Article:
Every workout can be adjusted so every single person can do a version of that workout. This is true whether the person is under 5 or over 100. It’s true whether the person is fit or overweight. It’s true whether the person is healthy or sick. It’s true whether the person is right as rain or dealing with significant injuries.
CrossFit coaches tailor training for individuals by modifying workouts. Trainers might change the movements in the workout, or they might change its length. They might ask an athlete to lift more or less weight. They might ask an athlete to move faster or slower. This process is often referred to as “scaling.”
By adjusting workouts, trainers allow the fittest people and first-timers to train side by side—and both groups become healthier. The best part: The experienced athlete and the new person will bump fists at the end of the workout, each knowing the other just overcame a challenge.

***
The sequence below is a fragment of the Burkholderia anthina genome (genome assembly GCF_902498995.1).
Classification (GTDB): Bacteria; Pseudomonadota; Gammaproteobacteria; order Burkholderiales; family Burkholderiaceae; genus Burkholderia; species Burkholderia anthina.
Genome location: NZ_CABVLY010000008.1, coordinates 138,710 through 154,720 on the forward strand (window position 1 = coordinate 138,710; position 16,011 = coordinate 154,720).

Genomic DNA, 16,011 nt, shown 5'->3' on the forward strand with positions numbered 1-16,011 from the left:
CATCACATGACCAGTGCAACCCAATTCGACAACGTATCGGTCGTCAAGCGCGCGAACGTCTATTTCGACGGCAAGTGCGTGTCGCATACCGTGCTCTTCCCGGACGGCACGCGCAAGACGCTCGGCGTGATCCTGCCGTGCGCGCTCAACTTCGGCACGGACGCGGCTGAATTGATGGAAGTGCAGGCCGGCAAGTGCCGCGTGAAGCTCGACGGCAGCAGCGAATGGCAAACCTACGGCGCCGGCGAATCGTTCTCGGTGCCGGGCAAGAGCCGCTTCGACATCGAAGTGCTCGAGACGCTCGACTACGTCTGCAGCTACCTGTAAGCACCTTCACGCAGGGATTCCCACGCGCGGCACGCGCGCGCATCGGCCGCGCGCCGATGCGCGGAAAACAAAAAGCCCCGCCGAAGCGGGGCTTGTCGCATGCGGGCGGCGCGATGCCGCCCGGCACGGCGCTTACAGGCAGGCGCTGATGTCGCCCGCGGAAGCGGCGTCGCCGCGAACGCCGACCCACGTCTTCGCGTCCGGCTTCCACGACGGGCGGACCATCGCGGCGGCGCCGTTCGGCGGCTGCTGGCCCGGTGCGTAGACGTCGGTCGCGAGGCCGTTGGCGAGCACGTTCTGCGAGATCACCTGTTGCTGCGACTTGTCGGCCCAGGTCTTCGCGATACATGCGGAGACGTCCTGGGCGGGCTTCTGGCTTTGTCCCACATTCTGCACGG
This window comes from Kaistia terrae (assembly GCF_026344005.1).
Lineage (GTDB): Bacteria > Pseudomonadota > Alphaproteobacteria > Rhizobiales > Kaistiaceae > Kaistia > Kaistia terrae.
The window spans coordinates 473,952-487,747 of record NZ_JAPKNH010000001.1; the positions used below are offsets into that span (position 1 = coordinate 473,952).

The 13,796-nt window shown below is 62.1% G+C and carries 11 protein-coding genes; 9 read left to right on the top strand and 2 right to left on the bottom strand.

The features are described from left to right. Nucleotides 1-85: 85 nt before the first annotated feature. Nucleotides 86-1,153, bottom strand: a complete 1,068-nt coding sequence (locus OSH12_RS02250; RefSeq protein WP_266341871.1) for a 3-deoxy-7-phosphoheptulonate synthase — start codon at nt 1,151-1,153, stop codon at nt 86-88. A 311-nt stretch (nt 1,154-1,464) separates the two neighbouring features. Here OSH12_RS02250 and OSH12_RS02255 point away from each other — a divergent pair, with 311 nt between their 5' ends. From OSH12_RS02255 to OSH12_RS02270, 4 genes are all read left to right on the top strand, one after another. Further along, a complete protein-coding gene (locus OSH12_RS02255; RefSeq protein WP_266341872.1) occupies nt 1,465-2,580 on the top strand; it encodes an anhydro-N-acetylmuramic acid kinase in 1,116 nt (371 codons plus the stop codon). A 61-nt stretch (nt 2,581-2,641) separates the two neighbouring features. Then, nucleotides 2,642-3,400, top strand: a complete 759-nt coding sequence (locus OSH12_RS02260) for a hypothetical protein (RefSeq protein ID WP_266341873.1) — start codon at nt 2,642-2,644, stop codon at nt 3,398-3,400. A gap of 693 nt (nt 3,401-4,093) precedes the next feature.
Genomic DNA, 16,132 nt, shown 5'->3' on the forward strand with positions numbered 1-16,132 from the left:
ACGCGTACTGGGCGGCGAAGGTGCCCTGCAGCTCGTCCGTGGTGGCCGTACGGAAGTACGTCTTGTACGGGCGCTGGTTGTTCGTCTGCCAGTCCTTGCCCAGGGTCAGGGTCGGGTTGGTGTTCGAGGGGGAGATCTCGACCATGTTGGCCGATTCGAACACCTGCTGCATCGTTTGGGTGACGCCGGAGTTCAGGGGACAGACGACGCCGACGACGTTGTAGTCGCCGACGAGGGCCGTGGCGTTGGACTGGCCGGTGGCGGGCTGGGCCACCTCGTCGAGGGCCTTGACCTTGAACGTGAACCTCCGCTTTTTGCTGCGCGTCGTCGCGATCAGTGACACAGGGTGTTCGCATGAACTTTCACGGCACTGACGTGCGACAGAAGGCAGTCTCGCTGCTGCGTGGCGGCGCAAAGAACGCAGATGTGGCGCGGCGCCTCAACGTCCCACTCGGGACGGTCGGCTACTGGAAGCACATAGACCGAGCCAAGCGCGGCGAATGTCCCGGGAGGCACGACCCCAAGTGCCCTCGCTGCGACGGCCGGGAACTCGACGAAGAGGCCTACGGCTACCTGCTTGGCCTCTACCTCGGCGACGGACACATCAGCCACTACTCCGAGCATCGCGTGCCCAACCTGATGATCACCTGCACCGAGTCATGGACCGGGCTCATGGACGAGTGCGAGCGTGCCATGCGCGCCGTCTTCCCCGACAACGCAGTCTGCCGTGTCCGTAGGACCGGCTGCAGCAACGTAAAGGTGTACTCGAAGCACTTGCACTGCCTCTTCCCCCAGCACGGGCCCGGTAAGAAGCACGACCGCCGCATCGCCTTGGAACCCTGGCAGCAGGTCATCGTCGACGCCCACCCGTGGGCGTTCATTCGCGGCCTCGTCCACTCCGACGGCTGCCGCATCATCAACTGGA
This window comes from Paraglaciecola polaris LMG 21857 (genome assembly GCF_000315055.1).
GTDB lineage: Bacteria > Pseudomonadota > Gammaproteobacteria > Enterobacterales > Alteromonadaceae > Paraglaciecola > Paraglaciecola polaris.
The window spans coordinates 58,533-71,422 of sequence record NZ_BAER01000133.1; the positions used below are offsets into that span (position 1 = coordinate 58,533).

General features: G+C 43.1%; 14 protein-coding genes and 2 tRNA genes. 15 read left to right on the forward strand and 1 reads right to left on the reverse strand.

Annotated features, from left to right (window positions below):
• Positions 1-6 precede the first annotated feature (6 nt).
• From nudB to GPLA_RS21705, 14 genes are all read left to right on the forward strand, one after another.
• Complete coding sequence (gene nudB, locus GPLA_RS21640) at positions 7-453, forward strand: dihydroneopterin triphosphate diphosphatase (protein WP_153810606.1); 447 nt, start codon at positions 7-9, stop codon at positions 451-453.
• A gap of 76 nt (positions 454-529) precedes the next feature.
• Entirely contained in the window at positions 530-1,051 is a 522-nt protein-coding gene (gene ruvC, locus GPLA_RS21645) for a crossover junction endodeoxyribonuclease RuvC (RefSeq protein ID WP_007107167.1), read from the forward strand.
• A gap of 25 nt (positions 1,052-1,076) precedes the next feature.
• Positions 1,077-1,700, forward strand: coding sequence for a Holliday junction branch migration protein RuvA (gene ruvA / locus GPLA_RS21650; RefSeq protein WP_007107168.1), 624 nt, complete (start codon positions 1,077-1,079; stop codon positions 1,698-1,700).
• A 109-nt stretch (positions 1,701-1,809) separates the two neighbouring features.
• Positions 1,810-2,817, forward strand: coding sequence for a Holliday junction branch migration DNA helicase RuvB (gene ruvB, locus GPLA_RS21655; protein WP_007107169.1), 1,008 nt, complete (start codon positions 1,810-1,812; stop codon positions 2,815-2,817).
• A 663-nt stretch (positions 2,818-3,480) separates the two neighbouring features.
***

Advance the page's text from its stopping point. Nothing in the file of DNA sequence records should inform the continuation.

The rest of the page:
Here’s an example. The workout below is called Murph. It’s a signature “Hero workout” named in tribute to a fallen Navy SEAL. It’s meant to be difficult, even for the best athletes in the world.
Run 1 mile
Run 1 mile
Some people make this workout even harder by wearing a weighted vest. This is often called “scaling up.”
If you turn on the TV and see someone performing this workout at the CrossFit Games, you might be inclined to say, “I could never do CrossFit.”
It’s correct that you might not be able to do that version of the workout. Many people can’t—even experienced CrossFit athletes. But if we make some adjustments, you’ll be just fine.
Below, we’ll modify Murph for someone who’s never gone to a gym—perhaps someone like you.
Walk 100 ft. at a brisk pace
10 modified pull-ups (Stand facing something that won’t move, like a signpost. Place your feet about 6 inches from the post, grab the post firmly and use your arms for control as you lean back until your arms are straight. Then pull yourself back to vertical. Rest when you need to.)
10 modified push-ups (Stand at arm’s length from a wall, with your hands flat on the wall at shoulder height. Bend your elbows to bring your chest and face to the wall, then push on the wall to go back to vertical. Rest when you need to.)
20 modified squats (Sit down in a chair and stand up. Rest when you need to.)